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NEW YORK — Insurers remain reluctant to cover cyber risks, leaving some companies to explore insuring the risk in their captives.
Given the lack of sufficient historical data, global insurers are being “very sensible” in offering limited coverage for cyber exposures though there is huge client demand and media coverage about “the industry failing to step up to the plate,” Dominic Casserley, president and deputy CEO of Willis Towers Watson P.L.C., said last week.
“Lloyd’s of London has been very focused on what syndicates are doing in the cyber space and has basically been saying, ‘Be careful,’ for good reason,” Mr. Casserley said. As more data is available on the effectiveness of cyber security practices, procedures and technologies, “I think we will see more capital come in.”
Industrial control systems operating critical U.S. infrastructure are particularly vulnerable because they use outdated software, said Ryan Spelman, program executive of the Center for Internet Security in East Greenbush, New York.
“But it’s tough,” he said during Business Insurance’s Risk Management Summit in New York City last week. “It’s difficult to turn off a power plant to do a system update. That’s a hard sell” to facility operators.
“We need to be able to develop control systems cyber security metrics … so you have some idea of should they or should they not even be insured, unless you want to take a very big bath,” said Joe Weiss, managing partner of Applied Control Solutions L.L.C. in San Francisco.
The Department of Homeland Security last year put out an alert about disconnecting industrial control systems from the Internet due to system compromises experienced during the BlackEnergy malware campaign, he said.
“What are (insurers) going to do when somebody disregards what DHS told them ‘do not do?’ ” he said.
Malicious or criminal attacks accounted for 49% of breaches, 32% were caused by system glitches and 19% by employee negligence, Traverse City, Michigan-based consultant Ponemon Institute L.L.C. said in an analysis last year.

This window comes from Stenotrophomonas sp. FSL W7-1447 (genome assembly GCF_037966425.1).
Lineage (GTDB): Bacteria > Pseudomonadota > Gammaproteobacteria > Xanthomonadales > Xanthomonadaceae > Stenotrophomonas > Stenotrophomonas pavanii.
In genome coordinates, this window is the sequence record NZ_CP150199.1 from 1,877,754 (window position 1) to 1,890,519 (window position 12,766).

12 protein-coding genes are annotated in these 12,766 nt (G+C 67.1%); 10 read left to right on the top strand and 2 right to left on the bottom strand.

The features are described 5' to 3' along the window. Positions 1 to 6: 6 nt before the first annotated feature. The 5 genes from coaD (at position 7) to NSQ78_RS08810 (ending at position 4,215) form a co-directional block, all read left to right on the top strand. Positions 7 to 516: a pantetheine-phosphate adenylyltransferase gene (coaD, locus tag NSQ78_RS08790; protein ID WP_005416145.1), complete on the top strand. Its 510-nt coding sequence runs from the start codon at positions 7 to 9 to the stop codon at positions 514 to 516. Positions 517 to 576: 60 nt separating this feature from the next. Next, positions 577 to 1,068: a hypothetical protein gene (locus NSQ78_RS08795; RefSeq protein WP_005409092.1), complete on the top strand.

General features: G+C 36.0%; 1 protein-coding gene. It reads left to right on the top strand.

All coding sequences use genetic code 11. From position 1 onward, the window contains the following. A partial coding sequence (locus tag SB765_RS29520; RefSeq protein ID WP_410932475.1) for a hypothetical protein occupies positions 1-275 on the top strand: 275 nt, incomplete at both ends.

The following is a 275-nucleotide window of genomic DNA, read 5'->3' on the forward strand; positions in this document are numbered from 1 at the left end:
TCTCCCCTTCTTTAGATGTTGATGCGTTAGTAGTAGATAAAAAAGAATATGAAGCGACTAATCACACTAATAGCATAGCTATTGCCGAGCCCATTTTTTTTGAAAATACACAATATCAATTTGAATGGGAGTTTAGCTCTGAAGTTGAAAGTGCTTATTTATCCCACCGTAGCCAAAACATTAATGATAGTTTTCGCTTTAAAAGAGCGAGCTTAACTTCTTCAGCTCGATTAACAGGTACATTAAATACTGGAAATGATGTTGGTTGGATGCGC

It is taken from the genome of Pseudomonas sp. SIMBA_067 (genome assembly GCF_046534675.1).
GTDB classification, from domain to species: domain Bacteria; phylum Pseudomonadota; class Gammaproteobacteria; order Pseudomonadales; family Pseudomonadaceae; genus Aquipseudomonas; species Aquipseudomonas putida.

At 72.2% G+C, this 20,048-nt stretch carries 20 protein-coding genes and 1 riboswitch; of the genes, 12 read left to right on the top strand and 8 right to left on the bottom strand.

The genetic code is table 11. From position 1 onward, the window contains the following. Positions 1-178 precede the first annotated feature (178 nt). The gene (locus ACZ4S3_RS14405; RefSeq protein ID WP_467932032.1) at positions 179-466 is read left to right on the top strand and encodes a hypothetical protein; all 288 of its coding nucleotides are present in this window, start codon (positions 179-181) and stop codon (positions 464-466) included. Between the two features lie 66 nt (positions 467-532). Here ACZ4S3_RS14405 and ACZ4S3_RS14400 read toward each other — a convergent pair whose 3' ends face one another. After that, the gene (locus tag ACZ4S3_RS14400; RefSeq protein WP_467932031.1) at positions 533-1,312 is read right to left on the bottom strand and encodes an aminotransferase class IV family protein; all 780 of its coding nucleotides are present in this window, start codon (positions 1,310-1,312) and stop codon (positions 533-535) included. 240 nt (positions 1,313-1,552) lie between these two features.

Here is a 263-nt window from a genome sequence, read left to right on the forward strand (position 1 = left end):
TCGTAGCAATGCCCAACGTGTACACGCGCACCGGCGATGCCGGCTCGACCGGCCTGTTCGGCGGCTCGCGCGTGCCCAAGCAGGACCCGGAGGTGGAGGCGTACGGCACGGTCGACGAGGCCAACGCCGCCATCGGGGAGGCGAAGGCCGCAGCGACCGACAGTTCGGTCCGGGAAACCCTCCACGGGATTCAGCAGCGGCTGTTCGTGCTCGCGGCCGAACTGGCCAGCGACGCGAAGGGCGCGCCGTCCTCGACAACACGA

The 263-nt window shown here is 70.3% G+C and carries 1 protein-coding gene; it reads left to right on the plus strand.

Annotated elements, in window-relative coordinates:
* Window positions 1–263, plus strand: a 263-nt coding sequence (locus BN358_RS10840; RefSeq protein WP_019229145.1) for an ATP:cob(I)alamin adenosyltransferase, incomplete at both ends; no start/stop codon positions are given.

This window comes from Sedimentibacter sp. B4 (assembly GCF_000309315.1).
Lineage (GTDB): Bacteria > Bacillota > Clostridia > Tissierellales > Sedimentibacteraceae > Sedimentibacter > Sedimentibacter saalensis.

“In our world, the only difference between malicious and unintentional is often motivation,” Mr. Weiss said. “If you’re going to offer cyber insurance, you better realize that distinction doesn’t exist in our world in most cases.”
In the absence of sufficient capacity in the standard market, some companies are looking to their captives to cover their cyber exposures, said Delaware Captive Insurance Director Steve Kinion.
“Rarely do I see a captive application for a new captive cross my desk … without some type of cyber coverage component, whether it’s the entire cyber (risk) or insuring the deductible portion of a commercial insurance policy,” he said of such applications that typically are from single-parent captives.
Captives can provide coverage that insurers often exclude from general liability insurance, he said.
“Is electronic data tangible property?” Mr. Kinion said. “No, not under most general liability policies. That’s why captive owners form captives so they can cover those excluded types of items such as electronic data.”
Carolyn Snow, director of risk management at Humana Inc. in Louisville, Kentucky, said caution should be used in putting cyber coverage in a captive.
“You don’t have the benefit of a feasibility study, and you have to think about how you’re going to manage your claims,” she said. “And there is the catastrophic exposure to your captive.”
The average organizational cost of a breach over the past 10 years peaked at $7.2 million in 2011 and was $6.5 million in 2014, according to the Ponemon Institute study.
Steps that can be taken to guard and defend against cyber threats include having information technology staff check logs to see whether the system is being accessed by employees at unusual times or from locations such as China, Mr. Spelman said.
Risk managers should make a list of all company assets such as laptops and printers, ensure that systems are configured to require the use of strong passwords and other protections, and limit administrative privileges to the system, he said.
“Administrative privileges give somebody the ability to make changes,” Mr. Spelman said. “It’s the keys to the kingdom. If an admin gets infected, it is a problem.”
NEW YORK — Mergers and acquisitions among insurers may present as much of a risk as the risks the underwriters insure.